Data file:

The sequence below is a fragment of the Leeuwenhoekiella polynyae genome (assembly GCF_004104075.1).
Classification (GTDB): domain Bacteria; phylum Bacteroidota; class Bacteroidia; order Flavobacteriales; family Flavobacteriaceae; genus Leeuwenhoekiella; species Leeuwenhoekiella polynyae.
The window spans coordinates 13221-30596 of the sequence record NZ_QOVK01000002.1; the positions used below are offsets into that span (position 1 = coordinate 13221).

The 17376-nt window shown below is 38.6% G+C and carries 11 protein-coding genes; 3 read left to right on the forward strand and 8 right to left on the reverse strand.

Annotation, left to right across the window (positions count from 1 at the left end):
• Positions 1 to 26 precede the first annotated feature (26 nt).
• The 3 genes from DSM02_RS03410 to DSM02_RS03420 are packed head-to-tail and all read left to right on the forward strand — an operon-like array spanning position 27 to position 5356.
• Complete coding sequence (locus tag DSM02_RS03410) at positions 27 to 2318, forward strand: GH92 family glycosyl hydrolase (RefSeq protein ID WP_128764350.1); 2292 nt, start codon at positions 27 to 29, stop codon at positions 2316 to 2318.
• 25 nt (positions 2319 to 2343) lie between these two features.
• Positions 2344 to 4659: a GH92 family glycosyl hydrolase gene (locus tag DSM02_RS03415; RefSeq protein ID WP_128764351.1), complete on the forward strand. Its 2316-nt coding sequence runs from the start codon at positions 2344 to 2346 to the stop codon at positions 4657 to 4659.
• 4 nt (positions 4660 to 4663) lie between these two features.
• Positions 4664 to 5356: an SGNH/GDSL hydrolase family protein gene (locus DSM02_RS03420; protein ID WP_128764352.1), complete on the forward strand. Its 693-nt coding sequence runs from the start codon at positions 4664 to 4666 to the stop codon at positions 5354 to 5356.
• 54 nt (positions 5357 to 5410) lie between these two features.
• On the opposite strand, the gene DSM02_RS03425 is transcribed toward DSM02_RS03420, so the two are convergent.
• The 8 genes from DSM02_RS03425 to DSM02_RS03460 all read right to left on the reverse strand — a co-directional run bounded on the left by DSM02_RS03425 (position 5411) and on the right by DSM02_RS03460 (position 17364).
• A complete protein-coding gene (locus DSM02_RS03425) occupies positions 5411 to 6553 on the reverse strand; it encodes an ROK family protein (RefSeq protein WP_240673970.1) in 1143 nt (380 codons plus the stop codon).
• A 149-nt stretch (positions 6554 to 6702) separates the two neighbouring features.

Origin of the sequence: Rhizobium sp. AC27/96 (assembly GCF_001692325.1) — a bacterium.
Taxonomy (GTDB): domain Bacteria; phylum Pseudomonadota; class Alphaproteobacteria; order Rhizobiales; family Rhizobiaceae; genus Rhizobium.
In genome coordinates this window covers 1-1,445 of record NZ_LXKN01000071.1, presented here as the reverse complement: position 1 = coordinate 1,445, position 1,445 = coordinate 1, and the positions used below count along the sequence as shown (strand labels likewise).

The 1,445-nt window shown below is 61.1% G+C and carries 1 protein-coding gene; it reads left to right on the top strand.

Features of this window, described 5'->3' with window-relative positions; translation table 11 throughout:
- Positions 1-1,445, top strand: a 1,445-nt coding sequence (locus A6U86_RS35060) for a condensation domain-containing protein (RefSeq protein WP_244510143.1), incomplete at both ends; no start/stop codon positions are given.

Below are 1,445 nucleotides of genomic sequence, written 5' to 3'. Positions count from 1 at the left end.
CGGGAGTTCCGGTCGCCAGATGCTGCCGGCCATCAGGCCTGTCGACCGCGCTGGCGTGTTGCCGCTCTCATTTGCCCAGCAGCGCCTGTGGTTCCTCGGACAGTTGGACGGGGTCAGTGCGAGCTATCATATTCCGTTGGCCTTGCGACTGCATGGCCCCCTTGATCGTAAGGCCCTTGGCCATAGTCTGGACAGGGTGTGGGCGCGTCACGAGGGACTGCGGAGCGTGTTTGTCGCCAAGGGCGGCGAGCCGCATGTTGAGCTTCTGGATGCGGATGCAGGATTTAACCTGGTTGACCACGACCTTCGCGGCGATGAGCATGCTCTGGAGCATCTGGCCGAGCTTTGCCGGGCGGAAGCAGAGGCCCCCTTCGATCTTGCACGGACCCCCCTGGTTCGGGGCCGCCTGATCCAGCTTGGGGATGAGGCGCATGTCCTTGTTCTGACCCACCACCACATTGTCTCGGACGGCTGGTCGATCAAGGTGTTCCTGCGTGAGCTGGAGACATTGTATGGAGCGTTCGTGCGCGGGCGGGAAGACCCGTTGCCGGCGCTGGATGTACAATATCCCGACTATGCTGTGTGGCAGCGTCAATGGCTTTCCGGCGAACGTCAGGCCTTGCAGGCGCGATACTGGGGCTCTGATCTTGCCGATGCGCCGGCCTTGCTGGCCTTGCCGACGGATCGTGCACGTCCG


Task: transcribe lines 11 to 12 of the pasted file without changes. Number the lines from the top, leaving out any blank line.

• 4 nt (positions 4660 to 4663) lie between these two features.
• Positions 4664 to 5356: an SGNH/GDSL hydrolase family protein gene (locus DSM02_RS03420; protein ID WP_128764352.1), complete on the forward strand. Its 693-nt coding sequence runs from the start codon at positions 4664 to 4666 to the stop codon at positions 5354 to 5356.